It’s always the first question people ask themselves.
Observers of abusive relationships often wonder “Why doesn't he/she just leave?” , or “Why would you ever be with someone who treats you like that?”
The same way, victims may also find themselves wondering, “Why me?”.
Till about a year ago, I was a naive observer. Whenever I read articles or watched videos about domestic abuse, verbal or physical, I became frustrated. I hated seeing people be so miserable. I channeled my sadness into anger and asked questions like “Why do they stay?”, and “Don’t they care about the impact on their children?”.
Sometimes I think we purposely distance ourselves from people going through hardships. Maybe it helps us feel better about the world we live in when we believe that we control our fates completely.
Two years ago, during our weekly phone calls my mother and I would often discuss my aunt, and her crumbling marriage. I would ask the same questions. I could not understand, at 19 years old, why people would voluntarily stay married to people they are afraid of. I could not understand why my aunt didn't walk away.
My mom always said,
It is so much easier to judge than to sympathize, and easier to sympathize than to help.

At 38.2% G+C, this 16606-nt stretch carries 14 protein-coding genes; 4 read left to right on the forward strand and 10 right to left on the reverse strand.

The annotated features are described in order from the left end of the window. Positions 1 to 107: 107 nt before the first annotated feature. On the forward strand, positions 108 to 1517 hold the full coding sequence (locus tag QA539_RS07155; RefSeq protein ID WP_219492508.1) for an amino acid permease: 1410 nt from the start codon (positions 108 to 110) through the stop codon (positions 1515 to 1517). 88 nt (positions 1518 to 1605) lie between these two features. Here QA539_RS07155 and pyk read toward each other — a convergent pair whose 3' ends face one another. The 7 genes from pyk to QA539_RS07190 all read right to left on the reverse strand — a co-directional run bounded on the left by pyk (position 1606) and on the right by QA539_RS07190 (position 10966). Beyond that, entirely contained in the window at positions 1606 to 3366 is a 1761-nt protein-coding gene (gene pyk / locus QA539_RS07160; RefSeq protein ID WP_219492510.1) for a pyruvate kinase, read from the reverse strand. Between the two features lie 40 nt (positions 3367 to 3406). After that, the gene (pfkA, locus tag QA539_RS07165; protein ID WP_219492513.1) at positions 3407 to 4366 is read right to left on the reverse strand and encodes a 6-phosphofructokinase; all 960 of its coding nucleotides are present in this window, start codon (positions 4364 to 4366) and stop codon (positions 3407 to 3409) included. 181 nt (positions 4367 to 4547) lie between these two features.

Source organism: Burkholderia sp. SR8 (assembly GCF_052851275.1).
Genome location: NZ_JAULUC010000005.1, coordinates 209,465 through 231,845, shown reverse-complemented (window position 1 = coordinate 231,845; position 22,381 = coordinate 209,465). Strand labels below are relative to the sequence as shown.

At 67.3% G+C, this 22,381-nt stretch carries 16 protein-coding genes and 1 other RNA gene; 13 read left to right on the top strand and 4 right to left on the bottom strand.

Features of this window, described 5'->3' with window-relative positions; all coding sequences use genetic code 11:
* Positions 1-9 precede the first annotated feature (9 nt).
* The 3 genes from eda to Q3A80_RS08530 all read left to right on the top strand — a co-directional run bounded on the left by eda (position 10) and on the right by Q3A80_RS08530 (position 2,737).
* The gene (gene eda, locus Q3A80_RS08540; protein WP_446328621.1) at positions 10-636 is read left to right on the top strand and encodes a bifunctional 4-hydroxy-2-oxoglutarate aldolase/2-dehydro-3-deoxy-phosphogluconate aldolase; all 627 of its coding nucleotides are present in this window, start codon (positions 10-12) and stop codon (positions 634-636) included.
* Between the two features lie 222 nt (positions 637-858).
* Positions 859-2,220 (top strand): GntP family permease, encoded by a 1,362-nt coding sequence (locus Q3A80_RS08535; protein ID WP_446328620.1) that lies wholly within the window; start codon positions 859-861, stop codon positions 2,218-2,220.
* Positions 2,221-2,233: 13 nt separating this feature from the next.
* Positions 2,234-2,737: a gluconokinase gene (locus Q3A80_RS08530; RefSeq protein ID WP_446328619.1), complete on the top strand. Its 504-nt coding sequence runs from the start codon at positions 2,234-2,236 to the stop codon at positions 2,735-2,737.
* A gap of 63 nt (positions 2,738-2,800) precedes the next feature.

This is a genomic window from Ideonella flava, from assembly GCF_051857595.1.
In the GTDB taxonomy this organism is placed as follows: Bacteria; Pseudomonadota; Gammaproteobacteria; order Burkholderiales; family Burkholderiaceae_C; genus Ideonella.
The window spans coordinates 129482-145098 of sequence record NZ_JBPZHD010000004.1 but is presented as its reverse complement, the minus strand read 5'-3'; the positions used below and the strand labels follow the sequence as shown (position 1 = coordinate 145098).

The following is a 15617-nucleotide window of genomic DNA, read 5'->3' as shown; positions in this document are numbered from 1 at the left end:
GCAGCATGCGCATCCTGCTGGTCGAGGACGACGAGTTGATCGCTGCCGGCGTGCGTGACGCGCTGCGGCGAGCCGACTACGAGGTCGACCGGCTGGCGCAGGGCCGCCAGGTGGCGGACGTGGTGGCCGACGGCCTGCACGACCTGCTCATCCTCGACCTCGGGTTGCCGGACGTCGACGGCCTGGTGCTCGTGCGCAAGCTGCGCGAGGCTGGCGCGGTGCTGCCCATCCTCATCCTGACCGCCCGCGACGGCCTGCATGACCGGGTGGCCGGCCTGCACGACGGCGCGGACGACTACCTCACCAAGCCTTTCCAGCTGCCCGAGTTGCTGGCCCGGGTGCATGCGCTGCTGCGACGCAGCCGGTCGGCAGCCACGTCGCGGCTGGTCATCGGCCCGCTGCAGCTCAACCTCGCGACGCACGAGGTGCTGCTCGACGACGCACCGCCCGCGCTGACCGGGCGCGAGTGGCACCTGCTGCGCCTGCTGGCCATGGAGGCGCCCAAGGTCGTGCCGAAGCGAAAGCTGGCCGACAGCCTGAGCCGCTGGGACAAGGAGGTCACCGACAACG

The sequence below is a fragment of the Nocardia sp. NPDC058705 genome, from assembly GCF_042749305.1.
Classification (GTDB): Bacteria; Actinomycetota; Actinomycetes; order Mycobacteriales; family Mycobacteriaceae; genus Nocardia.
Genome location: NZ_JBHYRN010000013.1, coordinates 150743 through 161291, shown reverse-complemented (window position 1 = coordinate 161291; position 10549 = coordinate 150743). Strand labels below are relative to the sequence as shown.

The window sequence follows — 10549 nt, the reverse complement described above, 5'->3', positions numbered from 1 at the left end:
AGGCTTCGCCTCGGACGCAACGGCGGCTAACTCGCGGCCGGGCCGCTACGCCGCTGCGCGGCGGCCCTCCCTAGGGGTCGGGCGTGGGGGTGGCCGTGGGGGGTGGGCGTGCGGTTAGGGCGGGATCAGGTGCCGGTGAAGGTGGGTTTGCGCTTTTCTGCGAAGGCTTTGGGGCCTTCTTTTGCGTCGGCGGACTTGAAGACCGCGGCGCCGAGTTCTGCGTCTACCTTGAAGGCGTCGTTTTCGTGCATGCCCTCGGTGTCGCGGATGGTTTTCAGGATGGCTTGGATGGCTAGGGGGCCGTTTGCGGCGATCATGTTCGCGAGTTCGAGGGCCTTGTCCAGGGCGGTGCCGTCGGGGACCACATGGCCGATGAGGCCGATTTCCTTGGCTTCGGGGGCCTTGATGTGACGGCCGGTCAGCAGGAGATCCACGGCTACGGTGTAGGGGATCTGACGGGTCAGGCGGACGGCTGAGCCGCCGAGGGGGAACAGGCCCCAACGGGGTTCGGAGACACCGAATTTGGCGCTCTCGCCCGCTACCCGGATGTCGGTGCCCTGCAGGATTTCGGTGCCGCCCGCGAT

Things have become much worse for my aunt since then, bad enough for her to be let go from her job because she couldn't cope with her depression and anxiety anymore. The financial power she had 20 years ago, which she may is non existent today. Today, she can’t afford to leave her abusive husband.
Seeing someone in my family be affected by something that always seemed so alien to me has evolved my perspective on this issue. I know questioning and blaming the victim is easy because I have done it in the past. But I know better now. I know that these men and women need real concrete help before any snap judgement.
I am proud to say that my family and I will be doing everything we can to support my aunt through this, with whatever we have. I hope some day if you have the chance you do too.